Within the form of the book, Arcara and Santese have constructed a shelter for these homeless images and, by extension, renewed meaning and social contact for their subjects. In the process, they have also created a powerful document of contemporary Detroit that moves beyond the bailout and the romanticized urban ruins of good times past to address the human tragedy that are the results of inequality, racism, and political impotence. That said, there’s no walking away from the fact that these images and their subjects tell another story. As so often in the past, these African-Americans have been reconstructed into a narrative not of their own making, revealing their utter representational powerlessness, no matter the intentions of the current powers that be. That is the agonizing contradiction at the heart of Found Photos in Detroit: that the source of its power as a social critique is made possible only by appropriating the despair of the abandoned. To hold those contradictory positions in your mind is to grasp the cost of representation; to hold them in your heart is to know truth as an oppressive other.

– Vince Leo

On raising a healthy blog

Reading Joerg Colberg’s reflections on the ten-year birthday of his blog made me consider the way in which blogging is like parenting. Both take a ton of time and energy and the rewards, while significant, are oblique. You also have to deal with a lot of tantrums.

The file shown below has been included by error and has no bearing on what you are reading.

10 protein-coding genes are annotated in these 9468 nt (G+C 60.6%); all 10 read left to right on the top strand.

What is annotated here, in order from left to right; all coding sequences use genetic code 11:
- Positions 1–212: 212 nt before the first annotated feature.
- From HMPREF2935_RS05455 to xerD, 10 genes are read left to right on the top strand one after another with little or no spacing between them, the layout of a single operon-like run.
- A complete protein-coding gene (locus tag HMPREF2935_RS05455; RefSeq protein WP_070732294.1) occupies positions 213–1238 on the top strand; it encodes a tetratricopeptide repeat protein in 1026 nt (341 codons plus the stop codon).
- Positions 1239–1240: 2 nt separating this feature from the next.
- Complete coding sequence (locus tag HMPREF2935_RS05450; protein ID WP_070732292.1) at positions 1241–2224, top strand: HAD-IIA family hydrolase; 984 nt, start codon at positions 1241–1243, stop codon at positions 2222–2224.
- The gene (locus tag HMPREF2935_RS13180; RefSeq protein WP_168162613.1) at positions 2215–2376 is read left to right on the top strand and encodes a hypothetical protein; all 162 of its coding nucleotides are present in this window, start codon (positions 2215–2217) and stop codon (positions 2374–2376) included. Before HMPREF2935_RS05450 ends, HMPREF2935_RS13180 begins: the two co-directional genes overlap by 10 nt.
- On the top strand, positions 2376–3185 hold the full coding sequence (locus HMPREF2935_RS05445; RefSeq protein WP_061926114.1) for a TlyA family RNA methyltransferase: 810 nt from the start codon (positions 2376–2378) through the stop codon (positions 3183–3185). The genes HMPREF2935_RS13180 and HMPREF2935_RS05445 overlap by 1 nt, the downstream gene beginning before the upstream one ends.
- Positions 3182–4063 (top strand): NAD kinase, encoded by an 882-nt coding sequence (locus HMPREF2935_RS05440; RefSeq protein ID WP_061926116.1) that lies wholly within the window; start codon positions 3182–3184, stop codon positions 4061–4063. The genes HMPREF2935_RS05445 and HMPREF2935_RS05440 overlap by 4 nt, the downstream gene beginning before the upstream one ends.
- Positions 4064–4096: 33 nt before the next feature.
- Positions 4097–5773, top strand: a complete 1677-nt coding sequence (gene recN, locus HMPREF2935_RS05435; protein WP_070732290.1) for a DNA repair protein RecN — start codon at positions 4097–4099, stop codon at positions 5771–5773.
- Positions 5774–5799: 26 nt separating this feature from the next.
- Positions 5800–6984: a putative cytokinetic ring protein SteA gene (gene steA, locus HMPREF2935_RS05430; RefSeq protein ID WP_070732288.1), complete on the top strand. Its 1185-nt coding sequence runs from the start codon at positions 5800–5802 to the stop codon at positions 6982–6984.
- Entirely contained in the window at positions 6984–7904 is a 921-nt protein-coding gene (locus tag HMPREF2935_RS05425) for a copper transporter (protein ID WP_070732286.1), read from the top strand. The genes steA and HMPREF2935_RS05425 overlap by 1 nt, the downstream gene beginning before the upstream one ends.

My biggest frustration with blogging is the same as my frustration with parenting: not enough time. I’m particularly bothered that I’m unable to respond to the fantastic unsolicited books that people send us (if you follow our Tumblr page, you know we get a lot).

One of my favorite recent arrivals, for example, was Found Photos in Detroit by Arianna Arcara & Luca Santese. This book will surely end up on my list of favorite books from 2012, but it deserves more critical attention than just being on another list.

So I turned to one of the best arts writers I know, Vince Leo, and asked for help. Vince just sent me his review and I couldn’t be happier. His text has me thinking about the book, and myself, in an entirely new way.

One of the lessons of parenting is that you need to ask for help. While you may not be able to hire a nanny, it’s essential to splurge on a babysitter now and then. I’m beginning to think the same is true for raising a healthy blog.

– Alec Soth

This post is dedicated to Carrie’s turtle, Windsora.

If you enjoyed Carrie Elizabeth Thompson’s recent post on being an artist and a mother (here), you might enjoy following Carrie’s Tumblr. For over a month, Carrie has taken on the ambitious task of posting 10 pictures a day of her life as an artist/mother. For those of us who struggle to be alert to the beauty, mystery and complexity of everyday life, Carrie’s blog is an eye opener. Go here: